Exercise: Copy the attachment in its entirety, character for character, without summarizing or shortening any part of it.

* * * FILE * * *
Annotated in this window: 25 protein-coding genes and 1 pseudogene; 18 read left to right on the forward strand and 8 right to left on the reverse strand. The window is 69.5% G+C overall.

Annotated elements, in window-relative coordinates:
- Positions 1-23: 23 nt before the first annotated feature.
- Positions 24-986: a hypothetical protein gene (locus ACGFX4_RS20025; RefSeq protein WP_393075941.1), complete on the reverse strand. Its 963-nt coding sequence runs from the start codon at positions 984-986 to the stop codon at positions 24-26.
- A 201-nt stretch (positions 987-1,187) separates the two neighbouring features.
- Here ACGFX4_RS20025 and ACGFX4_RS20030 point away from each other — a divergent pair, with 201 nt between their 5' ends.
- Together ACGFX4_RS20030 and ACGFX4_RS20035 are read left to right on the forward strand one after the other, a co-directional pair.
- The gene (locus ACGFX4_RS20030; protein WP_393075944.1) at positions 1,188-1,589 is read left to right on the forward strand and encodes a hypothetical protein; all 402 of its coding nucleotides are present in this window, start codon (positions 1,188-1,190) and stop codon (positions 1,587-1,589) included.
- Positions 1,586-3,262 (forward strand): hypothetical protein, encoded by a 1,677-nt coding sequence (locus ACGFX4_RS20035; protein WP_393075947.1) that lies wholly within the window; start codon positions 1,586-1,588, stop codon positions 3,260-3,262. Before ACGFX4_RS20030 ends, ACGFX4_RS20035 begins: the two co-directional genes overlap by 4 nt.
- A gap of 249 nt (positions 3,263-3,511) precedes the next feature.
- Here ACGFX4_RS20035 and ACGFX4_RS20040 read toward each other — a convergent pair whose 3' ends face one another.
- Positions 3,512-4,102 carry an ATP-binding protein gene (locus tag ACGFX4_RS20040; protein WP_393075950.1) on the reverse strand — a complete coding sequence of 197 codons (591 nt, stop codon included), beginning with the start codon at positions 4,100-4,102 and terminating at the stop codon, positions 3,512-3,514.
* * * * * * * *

Annotated in this window: 25 protein-coding genes and 1 pseudogene; 18 read left to right on the forward strand and 8 right to left on the reverse strand. The window is 69.5% G+C overall.

Annotated elements, in window-relative coordinates:
- Positions 1-23: 23 nt before the first annotated feature.
- Positions 24-986: a hypothetical protein gene (locus ACGFX4_RS20025; RefSeq protein WP_393075941.1), complete on the reverse strand. Its 963-nt coding sequence runs from the start codon at positions 984-986 to the stop codon at positions 24-26.
- A 201-nt stretch (positions 987-1,187) separates the two neighbouring features.
- Here ACGFX4_RS20025 and ACGFX4_RS20030 point away from each other — a divergent pair, with 201 nt between their 5' ends.
- Together ACGFX4_RS20030 and ACGFX4_RS20035 are read left to right on the forward strand one after the other, a co-directional pair.
- The gene (locus ACGFX4_RS20030; protein WP_393075944.1) at positions 1,188-1,589 is read left to right on the forward strand and encodes a hypothetical protein; all 402 of its coding nucleotides are present in this window, start codon (positions 1,188-1,190) and stop codon (positions 1,587-1,589) included.
- Positions 1,586-3,262 (forward strand): hypothetical protein, encoded by a 1,677-nt coding sequence (locus ACGFX4_RS20035; protein WP_393075947.1) that lies wholly within the window; start codon positions 1,586-1,588, stop codon positions 3,260-3,262. Before ACGFX4_RS20030 ends, ACGFX4_RS20035 begins: the two co-directional genes overlap by 4 nt.
- A gap of 249 nt (positions 3,263-3,511) precedes the next feature.
- Here ACGFX4_RS20035 and ACGFX4_RS20040 read toward each other — a convergent pair whose 3' ends face one another.
- Positions 3,512-4,102 carry an ATP-binding protein gene (locus tag ACGFX4_RS20040; protein WP_393075950.1) on the reverse strand — a complete coding sequence of 197 codons (591 nt, stop codon included), beginning with the start codon at positions 4,100-4,102 and terminating at the stop codon, positions 3,512-3,514.